The Australian magpie is black and white (Cracticus tibicen) and is found in a diverse range of habitats. You’ll spot them anywhere with a mix of trees and some open space.

Magpies’ diets of insects and larvae means you’ll often see them walking along the ground looking for a snack to snatch up. While they sometimes approach people looking for something to eat, it is best not to feed these birds as they may become reliant on our food!

A wood duck in grass and water
Wood duck, photo: Lip Kee, WikiMedia Commons

7. Wood duck

The Australian wood duck (Chenonetta jubata) has a brown head and pale grey body. These ducks are widespread around Adelaide, found in grasslands, open woodlands, wetlands, flooded pastures and even along the coast, often spotted in inlets and bays.

Wood ducks feed on grasses, clover, other herbs, and even insects. You won’t see these ducks in large spaces of open water, they tend to prefer shallower ponds or grasslands with access for them to forage for food.

A noisy miner on grass
Noisy miner, photo: Martin Stokes

8. Noisy miner

Noisy miners (Manorina melanocephala) are mostly grey, but have a distinct yellow beak and a black crown and cheeks. Aptly named, these birds have a distinct – noisy – call. It sounds repetitive, almost like an alarm, and is often echoed by other birds in the colony or close by, amplifying their sound.

You will see these birds in woodland areas with a combination of trees and open spaces. It is this preferred habitat, which also makes these birds commonly found in our parks and gardens.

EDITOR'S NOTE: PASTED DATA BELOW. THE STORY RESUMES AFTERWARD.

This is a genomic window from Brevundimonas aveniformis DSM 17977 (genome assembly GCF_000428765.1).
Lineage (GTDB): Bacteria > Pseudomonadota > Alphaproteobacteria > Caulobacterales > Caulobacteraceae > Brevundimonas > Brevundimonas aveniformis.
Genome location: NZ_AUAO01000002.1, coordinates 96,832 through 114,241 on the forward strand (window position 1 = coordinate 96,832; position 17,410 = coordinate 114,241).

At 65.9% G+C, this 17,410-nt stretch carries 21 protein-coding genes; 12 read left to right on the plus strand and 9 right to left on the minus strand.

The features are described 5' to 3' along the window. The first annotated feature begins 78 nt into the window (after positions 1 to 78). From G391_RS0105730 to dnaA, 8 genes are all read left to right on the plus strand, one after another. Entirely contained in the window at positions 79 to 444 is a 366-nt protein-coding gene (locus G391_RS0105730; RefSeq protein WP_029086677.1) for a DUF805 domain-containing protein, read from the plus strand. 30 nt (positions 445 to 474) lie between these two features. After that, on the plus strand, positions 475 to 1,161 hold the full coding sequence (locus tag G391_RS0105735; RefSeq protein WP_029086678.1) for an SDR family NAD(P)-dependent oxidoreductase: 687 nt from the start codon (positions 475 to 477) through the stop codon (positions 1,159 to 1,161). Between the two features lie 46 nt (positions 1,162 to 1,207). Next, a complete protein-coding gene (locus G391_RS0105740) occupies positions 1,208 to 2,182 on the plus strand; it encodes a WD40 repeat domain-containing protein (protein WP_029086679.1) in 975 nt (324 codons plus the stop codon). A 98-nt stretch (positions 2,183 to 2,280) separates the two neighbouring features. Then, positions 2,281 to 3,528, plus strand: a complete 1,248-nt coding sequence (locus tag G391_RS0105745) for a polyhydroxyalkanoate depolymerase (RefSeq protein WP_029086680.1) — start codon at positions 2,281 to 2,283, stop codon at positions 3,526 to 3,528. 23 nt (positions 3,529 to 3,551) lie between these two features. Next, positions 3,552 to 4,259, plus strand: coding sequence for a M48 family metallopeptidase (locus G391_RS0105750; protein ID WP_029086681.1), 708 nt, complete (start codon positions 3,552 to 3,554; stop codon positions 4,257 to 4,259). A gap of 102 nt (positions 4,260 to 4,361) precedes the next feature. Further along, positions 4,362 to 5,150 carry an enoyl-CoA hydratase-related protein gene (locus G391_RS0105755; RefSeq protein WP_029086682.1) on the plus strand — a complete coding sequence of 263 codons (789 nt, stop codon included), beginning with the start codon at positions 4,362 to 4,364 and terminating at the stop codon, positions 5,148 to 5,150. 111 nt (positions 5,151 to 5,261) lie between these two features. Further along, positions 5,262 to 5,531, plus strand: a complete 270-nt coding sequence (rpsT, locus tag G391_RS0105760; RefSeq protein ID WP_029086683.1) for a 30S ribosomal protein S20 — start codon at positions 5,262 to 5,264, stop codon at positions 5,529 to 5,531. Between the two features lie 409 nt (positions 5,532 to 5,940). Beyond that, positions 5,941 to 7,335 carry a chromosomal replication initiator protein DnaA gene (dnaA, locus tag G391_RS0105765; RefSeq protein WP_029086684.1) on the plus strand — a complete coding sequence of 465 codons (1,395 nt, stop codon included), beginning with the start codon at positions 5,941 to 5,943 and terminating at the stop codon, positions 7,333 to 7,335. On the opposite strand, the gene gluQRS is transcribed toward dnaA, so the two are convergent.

How can the home gardener help keep birds in their garden?

There are lots of ways that you can help attract birds and protect them in your backyard.

Adding structure – including natives!

Adding structure to your garden is all about layers! Incorporate a variety of plants in your garden to provide this structure, including some smaller, shrubby species to provide a place for smaller native birds to hide from potential threats.

Planting natives, such as banksias and hakeas, are a great way to attract native bird species. For more ideas, check out our Adelaide Garden Guide.

Responsible pet management

Did you know your pets might be impacting on birds visiting your yard?

Simple steps like keeping your cat inside and ensuring any exotic birds are well secured in an aviary can help our native birds.

Be aware of chemical use

Spraying weeds or insects might be impacting on potential food sources for our feathered friends.

Try and minimise your use of insecticides and pesticides in your garden. Remember those insects are making up an important part of the food chain for lots of our native birds.

Join a volunteer group

There are several bird-related volunteer groups which can help you learn more about our diverse species around Adelaide and get involved with bird monitoring activities.

Some of these include:

Want to know more?

Here at Green Adelaide, we are working toward the long term conservation of our urban birds.

Discover some of our native species, or how we are focusing rewilding efforts on birds of prey.